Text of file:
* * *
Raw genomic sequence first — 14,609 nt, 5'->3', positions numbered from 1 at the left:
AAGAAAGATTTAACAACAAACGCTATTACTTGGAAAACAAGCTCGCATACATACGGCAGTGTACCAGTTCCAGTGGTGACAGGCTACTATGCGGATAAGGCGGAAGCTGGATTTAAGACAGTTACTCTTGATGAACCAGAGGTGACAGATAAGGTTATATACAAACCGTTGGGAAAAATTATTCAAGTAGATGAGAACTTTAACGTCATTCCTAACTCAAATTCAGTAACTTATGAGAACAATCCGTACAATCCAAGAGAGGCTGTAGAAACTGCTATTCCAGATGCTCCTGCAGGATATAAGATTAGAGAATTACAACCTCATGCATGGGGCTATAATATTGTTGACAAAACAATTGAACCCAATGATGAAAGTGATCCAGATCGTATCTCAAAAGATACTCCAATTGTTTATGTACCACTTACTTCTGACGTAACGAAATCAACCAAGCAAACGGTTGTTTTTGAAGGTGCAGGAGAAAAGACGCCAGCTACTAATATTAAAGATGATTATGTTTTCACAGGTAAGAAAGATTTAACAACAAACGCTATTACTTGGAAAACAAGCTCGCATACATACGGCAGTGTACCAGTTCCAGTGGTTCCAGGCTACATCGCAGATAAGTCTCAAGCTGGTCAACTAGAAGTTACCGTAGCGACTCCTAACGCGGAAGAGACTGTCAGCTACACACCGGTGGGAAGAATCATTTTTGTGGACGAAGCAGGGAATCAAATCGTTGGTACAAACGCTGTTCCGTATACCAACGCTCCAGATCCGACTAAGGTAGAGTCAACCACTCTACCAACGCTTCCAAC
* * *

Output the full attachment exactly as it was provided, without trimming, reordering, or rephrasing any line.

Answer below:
Raw genomic sequence first — 14,609 nt, 5'->3', positions numbered from 1 at the left:
AAGAAAGATTTAACAACAAACGCTATTACTTGGAAAACAAGCTCGCATACATACGGCAGTGTACCAGTTCCAGTGGTGACAGGCTACTATGCGGATAAGGCGGAAGCTGGATTTAAGACAGTTACTCTTGATGAACCAGAGGTGACAGATAAGGTTATATACAAACCGTTGGGAAAAATTATTCAAGTAGATGAGAACTTTAACGTCATTCCTAACTCAAATTCAGTAACTTATGAGAACAATCCGTACAATCCAAGAGAGGCTGTAGAAACTGCTATTCCAGATGCTCCTGCAGGATATAAGATTAGAGAATTACAACCTCATGCATGGGGCTATAATATTGTTGACAAAACAATTGAACCCAATGATGAAAGTGATCCAGATCGTATCTCAAAAGATACTCCAATTGTTTATGTACCACTTACTTCTGACGTAACGAAATCAACCAAGCAAACGGTTGTTTTTGAAGGTGCAGGAGAAAAGACGCCAGCTACTAATATTAAAGATGATTATGTTTTCACAGGTAAGAAAGATTTAACAACAAACGCTATTACTTGGAAAACAAGCTCGCATACATACGGCAGTGTACCAGTTCCAGTGGTTCCAGGCTACATCGCAGATAAGTCTCAAGCTGGTCAACTAGAAGTTACCGTAGCGACTCCTAACGCGGAAGAGACTGTCAGCTACACACCGGTGGGAAGAATCATTTTTGTGGACGAAGCAGGGAATCAAATCGTTGGTACAAACGCTGTTCCGTATACCAACGCTCCAGATCCGACTAAGGTAGAGTCAACCACTCTACCAACGCTTCCAAC